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Synesius, A Eulogy of Baldness 20


Mosaic depicting an angel. Museum of Ptolemais. Photo Marco Prins.
Mosaic depicting an angel. Museum of Ptolemais
Synesius of Cyrene (c.370-c.413) was a Neo-Platonic philosopher who became bishop of Ptolemais in the Cyrenaica. He left behind a small corpus of texts that offer much information about daily life in Late Antiquity, about the christianization of the Roman world, and the military crisis at the beginning of the fifth century.

The Eulogy of Baldness shows a lighter side of Synesius, who had a reputation as a sophist. In this text, he defends his baldness against the speech In Praise of Hair by the sophist-philosopher 
Dio Chrysostom. The text is offered here in the translation by A. Fitzgerald. The green four-digit numbers are page numbers of the Migne edition.

1 2 3 4 5 6 7 8 9 10 11 12
13 14 15 16 17 18 19 20 21 22 23 24

[1200] Again, if Menelaus had a fair-headed head, he was not long-haired, at least as far as we can learn from the narration, nor is that an encomium on hair. The poet only shows things as they existed, nor when Homer mentions a thing must this mention be regarded as of the nature of praise. But to Dio a mention of hair and a eulogy of it are one and the same thing for the sake of his own volubility. He proceeded on the one hand to attribute to the poetry what is not there, and on the other to deprive it of what is there, and this he has done with such boldness that in order to convince us by his argument that hair is much more becoming to men than to women, he says

of the deities Homer has other ways of praising the females, as when, for instance, he speaks of "ox-eyed" Hera, and "silver-footed" Thetis, while in the case of Zeus he praises most of all his hair.

Perchance his copy of Homer had been mutilated of many good line such as these,

Apollo king whom fair-haired Leto bore [1]

or

Place him at the fair-haired knees of Athena.[2]

And concerning Hera's plot to put Zeus to sleep,[3] he says that the goddess beautified herself in all other ways, and that in this she will have need also of her girdle, which, of its many powers, possesses one, the greatest of all, namely, of stealing away the mind from its possessors. Then in the same passage he says that she anointed herself with sweet oil and that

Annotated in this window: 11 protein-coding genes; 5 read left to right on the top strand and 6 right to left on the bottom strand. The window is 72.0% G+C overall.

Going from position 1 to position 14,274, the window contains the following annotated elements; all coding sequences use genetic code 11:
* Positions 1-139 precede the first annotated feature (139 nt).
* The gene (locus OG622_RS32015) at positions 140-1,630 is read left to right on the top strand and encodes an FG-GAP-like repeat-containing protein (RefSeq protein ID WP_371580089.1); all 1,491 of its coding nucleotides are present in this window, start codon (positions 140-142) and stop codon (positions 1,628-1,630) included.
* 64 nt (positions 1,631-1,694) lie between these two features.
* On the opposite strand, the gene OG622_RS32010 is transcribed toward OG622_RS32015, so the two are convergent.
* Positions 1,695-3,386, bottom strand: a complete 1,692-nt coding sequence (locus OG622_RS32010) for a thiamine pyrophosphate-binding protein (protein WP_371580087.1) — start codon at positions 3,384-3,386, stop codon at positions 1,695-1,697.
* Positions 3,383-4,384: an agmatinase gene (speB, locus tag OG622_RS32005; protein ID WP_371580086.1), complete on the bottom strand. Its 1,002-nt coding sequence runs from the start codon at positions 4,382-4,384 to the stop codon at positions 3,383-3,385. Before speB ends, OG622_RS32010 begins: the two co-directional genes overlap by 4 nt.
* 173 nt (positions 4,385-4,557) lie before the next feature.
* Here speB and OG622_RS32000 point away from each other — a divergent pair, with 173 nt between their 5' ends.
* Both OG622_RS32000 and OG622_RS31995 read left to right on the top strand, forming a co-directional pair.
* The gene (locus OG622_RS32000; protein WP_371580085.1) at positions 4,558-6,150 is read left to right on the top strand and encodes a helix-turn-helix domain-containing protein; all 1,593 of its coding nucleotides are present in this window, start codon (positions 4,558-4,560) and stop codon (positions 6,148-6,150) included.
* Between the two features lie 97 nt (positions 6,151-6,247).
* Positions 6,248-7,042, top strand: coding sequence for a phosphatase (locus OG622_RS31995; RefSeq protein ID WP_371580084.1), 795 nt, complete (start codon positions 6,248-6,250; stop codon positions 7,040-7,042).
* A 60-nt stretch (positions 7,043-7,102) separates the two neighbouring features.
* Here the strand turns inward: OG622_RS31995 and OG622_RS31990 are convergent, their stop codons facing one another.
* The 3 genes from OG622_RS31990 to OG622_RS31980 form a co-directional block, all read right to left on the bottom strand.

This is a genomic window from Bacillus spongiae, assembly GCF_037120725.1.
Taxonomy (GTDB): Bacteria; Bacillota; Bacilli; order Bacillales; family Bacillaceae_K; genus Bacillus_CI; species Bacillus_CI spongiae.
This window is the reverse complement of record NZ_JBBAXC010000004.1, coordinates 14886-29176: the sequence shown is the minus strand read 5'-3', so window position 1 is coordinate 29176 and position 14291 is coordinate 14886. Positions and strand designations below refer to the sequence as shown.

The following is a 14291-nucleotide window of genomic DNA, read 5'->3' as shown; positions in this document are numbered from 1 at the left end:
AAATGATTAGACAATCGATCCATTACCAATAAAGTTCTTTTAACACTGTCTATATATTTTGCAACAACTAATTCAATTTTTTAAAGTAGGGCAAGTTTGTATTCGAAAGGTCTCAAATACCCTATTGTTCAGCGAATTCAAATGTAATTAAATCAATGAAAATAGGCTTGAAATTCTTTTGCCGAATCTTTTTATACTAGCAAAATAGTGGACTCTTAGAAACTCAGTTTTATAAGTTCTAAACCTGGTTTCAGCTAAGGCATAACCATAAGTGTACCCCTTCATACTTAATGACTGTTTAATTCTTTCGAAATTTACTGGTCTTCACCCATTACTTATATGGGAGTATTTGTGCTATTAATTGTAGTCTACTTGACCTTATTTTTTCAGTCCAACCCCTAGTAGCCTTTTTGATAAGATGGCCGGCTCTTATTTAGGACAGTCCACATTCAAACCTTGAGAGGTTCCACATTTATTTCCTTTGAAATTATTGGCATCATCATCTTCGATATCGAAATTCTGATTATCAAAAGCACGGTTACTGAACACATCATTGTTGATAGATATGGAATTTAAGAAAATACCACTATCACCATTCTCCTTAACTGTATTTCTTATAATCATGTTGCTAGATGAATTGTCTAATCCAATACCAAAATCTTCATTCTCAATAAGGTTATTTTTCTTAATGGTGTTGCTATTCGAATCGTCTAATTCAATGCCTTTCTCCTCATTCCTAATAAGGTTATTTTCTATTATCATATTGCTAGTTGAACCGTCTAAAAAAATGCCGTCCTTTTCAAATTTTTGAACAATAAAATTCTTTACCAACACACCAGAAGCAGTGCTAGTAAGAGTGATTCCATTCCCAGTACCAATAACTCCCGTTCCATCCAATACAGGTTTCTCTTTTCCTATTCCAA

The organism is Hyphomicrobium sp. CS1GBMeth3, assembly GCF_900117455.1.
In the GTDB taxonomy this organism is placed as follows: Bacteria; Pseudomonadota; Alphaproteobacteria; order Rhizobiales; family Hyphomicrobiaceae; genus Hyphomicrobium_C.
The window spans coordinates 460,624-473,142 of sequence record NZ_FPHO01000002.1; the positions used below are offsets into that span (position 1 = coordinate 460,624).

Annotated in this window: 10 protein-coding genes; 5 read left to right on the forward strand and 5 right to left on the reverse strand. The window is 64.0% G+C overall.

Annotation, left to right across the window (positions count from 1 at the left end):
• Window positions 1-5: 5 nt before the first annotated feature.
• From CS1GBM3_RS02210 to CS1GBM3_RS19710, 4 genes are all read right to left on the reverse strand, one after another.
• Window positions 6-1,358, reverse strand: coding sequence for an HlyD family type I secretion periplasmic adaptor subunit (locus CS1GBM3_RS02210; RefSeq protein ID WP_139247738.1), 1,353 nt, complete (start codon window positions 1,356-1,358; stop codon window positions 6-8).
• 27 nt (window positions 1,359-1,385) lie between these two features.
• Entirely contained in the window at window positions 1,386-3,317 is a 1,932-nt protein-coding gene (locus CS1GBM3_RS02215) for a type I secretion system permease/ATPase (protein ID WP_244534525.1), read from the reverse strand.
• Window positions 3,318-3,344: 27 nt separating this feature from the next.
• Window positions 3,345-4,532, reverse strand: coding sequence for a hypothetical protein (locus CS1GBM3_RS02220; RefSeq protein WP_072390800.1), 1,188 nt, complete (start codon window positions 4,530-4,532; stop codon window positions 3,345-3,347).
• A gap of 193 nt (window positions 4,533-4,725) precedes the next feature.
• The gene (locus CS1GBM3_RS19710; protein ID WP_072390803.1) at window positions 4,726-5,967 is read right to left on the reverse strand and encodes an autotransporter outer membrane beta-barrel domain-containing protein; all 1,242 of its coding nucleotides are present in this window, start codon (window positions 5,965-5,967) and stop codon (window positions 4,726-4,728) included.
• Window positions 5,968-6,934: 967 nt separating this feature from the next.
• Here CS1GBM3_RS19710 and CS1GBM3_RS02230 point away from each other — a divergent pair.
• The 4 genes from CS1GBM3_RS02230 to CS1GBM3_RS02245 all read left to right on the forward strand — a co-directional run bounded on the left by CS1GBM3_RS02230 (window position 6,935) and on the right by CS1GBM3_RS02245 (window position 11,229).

her hair
she combed, and bound up with her hands her shining tresses
fair, ambrosial.[4]

This is worthy then of a host of praises. It would also be quite worth while, now that the argument touches upon Zeus, of anyone would quote the many passages overlooked by Dio, and especially those which he knew quite well but pretended not to know.

[1201] I too know these passages, and I do not drag in false ones for the sake of my argument, nor could I admit that any one of the dwellers in heaven is hairy. The argument is the same alike for male and female. Zeus is not merely defined in his spherical shape than is the Aphrodite who dwells among the stars. And this has been said in like sense concerning Zeus also, whom Dio has brought in as the finishing touch to his argument, namely that of the things Homer relates concerning the gods, the greatest part are in accordance with popular opinion, and few in accord with truth. One single point is in accordance with popular opinion, to wit, those hairs which gather strength from the head of Zeus and together shake the very heaven, a conception which has received the assent of the masses and the sculptors. But apart from Homer and the Lacedaemonians there is not a shred left of Dio's argument.

And even they be present, he has not, as I observed just now, found anything to say that is worth while concerning the nature of hairs, either by discovery of his own or by borrowing from them. He has not said of what sort they are, he has not taught their nature, he has not shown how they are beneficial to those who possess them, nor how they are evil to those who do not possess them. The present argument, examining the real nature of the facts, has discovered that baldness is divine and related to the divine, that it is the fulfillment of nature, and a real shrine to the god through whom we have wisdom.

I pass in review other innumerable benefits which it brings to body and soul, what their character is and their cause; and thus our argument has brought forth nothing which is unsupported by a luminous exposition. And it has become clear, moreover, that hair has all the opposites of these things, lack of reason, animal propensities, and all that is of the part opposed to God. Locks have been shown to be as it were awns and pods of the animal, the playthings of nature, mere excrescences of imperfect matter.

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Note 1:
Homer, Iliad, 1.36.

Note 2:
Homer, Iliad, 6.273.

Note 3:
Homer, Iliad, 14.159.

Note 4:
Homer, Iliad, 14.175-177.
Online 2006 
Revision: 4 December 2006
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